“There is also the chance of decriminalization or outright legalization. If so, what happens to the intellectual property businesses have been developing? What happens if we get a new government that isn’t as keen on psychedelics as the current one and exemptions stop, or worse?”
“And what if you’ve been an underground therapist for the last 10 years? Where do you fit if everything continues to head above ground?”
Data the Future of the Psychedelic Movement
Millar said he wanted to see as many people as possible be healed by psychedelics and the most realistic way of achieving this outcome was through the drug development process. “[This is] a process that’s been used for about 100 years now to prove the safety and efficacy of these prescriptions,” he said. “The truth is, the majority of people out there will never try a psychedelic and experience its benefits until it is made available as a prescription. Moreover, especially in Canada, people do not like paying for healthcare and it’s only once these molecules have been taken through the very expensive clinical trial process that our governments and insurance companies will ever pay for these treatments.”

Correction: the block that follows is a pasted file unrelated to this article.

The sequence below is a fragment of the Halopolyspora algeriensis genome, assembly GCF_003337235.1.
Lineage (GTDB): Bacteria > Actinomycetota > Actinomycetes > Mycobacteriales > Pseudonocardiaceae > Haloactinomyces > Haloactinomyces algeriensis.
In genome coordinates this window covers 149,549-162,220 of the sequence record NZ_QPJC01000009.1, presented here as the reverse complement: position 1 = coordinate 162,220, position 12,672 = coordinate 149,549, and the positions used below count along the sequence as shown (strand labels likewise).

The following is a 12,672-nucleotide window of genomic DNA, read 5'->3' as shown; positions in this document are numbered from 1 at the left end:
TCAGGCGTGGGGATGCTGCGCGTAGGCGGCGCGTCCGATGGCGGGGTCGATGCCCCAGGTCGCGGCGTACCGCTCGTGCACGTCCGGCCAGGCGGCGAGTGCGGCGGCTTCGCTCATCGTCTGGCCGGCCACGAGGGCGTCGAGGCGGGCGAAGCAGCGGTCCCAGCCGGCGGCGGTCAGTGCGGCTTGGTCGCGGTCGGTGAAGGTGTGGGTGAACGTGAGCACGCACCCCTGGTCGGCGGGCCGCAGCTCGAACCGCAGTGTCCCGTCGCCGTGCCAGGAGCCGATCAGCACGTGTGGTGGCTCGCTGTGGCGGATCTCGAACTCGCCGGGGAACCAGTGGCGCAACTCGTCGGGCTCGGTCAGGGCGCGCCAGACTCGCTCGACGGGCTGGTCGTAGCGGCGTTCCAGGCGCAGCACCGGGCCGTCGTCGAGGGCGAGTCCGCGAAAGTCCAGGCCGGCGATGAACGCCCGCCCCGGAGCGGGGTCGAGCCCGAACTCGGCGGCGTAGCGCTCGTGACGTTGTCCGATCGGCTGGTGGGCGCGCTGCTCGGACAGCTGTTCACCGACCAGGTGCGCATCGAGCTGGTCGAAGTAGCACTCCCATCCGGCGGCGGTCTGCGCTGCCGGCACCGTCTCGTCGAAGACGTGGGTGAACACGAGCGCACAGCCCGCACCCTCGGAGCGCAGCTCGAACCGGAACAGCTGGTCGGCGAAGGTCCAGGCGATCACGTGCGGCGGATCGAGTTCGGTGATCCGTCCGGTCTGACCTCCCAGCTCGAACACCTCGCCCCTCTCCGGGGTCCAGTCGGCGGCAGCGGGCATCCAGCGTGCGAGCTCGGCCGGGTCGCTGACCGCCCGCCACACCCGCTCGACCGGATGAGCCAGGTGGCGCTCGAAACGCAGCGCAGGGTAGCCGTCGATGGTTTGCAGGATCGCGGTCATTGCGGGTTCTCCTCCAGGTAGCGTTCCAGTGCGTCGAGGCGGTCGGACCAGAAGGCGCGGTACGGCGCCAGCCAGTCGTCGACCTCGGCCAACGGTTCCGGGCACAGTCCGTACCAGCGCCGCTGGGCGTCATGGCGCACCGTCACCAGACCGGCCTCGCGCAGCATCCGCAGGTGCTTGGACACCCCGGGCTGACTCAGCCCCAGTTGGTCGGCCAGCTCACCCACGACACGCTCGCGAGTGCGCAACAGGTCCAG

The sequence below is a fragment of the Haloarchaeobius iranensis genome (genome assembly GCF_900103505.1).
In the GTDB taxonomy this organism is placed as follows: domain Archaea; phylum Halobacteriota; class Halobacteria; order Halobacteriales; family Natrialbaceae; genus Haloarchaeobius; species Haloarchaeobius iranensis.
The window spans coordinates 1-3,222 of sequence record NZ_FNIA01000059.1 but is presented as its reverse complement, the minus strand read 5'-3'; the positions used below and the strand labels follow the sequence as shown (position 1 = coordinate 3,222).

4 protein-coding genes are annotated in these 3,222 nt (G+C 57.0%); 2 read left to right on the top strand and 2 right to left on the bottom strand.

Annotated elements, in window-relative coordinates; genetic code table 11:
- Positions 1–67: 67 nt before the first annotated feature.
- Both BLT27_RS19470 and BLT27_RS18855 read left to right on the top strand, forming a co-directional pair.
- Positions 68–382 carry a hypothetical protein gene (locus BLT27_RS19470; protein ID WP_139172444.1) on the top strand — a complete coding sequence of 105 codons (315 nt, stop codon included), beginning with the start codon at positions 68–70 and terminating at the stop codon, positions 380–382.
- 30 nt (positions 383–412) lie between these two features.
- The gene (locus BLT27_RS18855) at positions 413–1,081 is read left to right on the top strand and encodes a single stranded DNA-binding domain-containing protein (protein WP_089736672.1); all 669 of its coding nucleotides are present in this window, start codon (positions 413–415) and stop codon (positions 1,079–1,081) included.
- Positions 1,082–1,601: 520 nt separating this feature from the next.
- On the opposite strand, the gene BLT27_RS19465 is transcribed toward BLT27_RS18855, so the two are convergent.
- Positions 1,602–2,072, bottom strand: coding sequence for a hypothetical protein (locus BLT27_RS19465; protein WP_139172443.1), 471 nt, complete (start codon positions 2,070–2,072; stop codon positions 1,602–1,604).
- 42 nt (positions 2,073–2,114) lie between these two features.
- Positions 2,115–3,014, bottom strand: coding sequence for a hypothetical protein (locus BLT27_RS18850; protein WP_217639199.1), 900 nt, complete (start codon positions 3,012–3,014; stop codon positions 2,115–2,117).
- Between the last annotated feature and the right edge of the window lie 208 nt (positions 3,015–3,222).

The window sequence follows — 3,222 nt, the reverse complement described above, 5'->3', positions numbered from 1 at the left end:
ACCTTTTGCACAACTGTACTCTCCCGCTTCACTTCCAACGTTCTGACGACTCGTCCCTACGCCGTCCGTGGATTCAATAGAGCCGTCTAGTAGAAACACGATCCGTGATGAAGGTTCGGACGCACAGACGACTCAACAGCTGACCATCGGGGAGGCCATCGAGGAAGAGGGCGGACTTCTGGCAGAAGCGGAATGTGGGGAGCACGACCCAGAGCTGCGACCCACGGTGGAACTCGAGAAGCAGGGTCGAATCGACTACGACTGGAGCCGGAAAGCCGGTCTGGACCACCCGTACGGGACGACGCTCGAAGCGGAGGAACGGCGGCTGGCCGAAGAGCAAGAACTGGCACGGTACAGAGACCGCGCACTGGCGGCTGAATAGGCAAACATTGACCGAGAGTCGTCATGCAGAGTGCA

Millar added that unless everyone was ready to pass around a hat, the sector needed investors to write some very large cheques. “The tsunami of healing I’d like to see is waiting behind this very expensive dam we need to bust,” he said. “Whether you are an ardent capitalist, as hippie as they come or anywhere in-between, please keep your mind open as to how business could actually be the exact vehicle we are looking for to answer all our wants and needs in this space and beyond.”
Profit ‘Not a Bad Word’
CPA board member and entrepreneur Sonia Stringer said psychedelic businesses with true intentions deserved to make a profit from their work. “Profit is not a bad word,” she said. “We want to get behind businesses because this is how it is going to get out and make a difference. A tsunami of healing and transformation is possible and businesses will be a huge part of that.”
She added that businesses coming into the psychedelic sector only to make a profit would not survive. “In this space, so many of us are passionate about this work and are ready to safeguard it,” Stringer said. “The businesses that put the safety of their customers first will thrive. This isn’t just the opportunity of a lifetime, it’s the opportunity of several lifetimes.”
Business the ‘Next Link in the Chain’